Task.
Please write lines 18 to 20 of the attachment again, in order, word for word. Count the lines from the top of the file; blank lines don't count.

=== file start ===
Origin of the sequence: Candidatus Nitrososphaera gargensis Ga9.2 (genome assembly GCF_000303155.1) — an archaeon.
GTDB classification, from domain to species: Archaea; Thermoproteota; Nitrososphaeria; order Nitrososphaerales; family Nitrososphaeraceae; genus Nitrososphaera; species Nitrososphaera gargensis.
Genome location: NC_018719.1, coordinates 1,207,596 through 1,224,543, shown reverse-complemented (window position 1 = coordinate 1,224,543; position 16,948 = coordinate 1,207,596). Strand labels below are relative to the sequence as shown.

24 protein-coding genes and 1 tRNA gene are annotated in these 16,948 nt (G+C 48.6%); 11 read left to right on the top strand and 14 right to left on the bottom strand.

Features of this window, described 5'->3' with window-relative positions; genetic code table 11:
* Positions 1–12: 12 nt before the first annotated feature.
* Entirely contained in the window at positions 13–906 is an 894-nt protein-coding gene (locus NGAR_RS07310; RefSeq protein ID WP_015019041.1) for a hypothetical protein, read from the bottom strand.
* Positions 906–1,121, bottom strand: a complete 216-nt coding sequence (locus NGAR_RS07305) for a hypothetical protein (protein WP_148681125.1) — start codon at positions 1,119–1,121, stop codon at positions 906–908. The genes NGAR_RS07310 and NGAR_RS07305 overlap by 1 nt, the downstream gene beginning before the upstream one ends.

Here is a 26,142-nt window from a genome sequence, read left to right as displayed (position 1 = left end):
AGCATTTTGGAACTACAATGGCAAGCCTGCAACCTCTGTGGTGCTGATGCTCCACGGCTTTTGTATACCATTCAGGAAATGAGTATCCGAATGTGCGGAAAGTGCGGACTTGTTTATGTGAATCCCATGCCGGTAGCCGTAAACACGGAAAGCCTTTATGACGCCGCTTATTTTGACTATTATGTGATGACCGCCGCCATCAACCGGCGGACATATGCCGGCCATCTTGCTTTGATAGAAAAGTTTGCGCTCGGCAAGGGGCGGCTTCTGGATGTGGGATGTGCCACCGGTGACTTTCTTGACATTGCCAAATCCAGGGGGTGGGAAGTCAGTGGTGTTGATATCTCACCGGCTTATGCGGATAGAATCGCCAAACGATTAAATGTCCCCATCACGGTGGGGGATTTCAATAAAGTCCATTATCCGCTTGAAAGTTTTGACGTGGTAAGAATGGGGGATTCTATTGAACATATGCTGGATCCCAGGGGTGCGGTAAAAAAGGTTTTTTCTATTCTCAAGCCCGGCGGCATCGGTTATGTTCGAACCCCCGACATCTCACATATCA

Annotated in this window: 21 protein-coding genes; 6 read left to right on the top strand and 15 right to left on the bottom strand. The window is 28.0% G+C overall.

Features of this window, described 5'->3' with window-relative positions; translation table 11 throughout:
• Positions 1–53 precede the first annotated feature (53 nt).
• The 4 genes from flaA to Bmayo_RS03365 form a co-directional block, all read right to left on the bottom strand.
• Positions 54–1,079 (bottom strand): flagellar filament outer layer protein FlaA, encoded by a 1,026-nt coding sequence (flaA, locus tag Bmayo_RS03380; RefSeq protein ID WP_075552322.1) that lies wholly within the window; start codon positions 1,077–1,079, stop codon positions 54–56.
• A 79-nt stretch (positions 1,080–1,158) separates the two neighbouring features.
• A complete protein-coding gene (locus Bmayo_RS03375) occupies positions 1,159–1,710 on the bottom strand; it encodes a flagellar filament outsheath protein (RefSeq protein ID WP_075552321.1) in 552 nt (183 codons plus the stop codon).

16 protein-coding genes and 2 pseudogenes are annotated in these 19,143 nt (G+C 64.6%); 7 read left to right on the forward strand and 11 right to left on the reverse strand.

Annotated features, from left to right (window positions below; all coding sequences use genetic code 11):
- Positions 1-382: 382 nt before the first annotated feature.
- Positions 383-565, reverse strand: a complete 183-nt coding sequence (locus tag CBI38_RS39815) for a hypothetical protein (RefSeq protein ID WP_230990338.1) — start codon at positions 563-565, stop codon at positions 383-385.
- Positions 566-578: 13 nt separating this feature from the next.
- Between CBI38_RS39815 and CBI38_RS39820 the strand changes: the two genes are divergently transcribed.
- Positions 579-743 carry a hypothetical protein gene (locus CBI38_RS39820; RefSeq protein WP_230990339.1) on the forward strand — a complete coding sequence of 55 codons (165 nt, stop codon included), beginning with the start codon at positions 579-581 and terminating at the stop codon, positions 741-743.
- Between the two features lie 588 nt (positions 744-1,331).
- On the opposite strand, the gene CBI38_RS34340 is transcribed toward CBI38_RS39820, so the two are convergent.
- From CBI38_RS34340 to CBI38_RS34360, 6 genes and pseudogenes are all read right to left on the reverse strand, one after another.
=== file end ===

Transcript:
16 protein-coding genes and 2 pseudogenes are annotated in these 19,143 nt (G+C 64.6%); 7 read left to right on the forward strand and 11 right to left on the reverse strand.

Annotated features, from left to right (window positions below; all coding sequences use genetic code 11):
- Positions 1-382: 382 nt before the first annotated feature.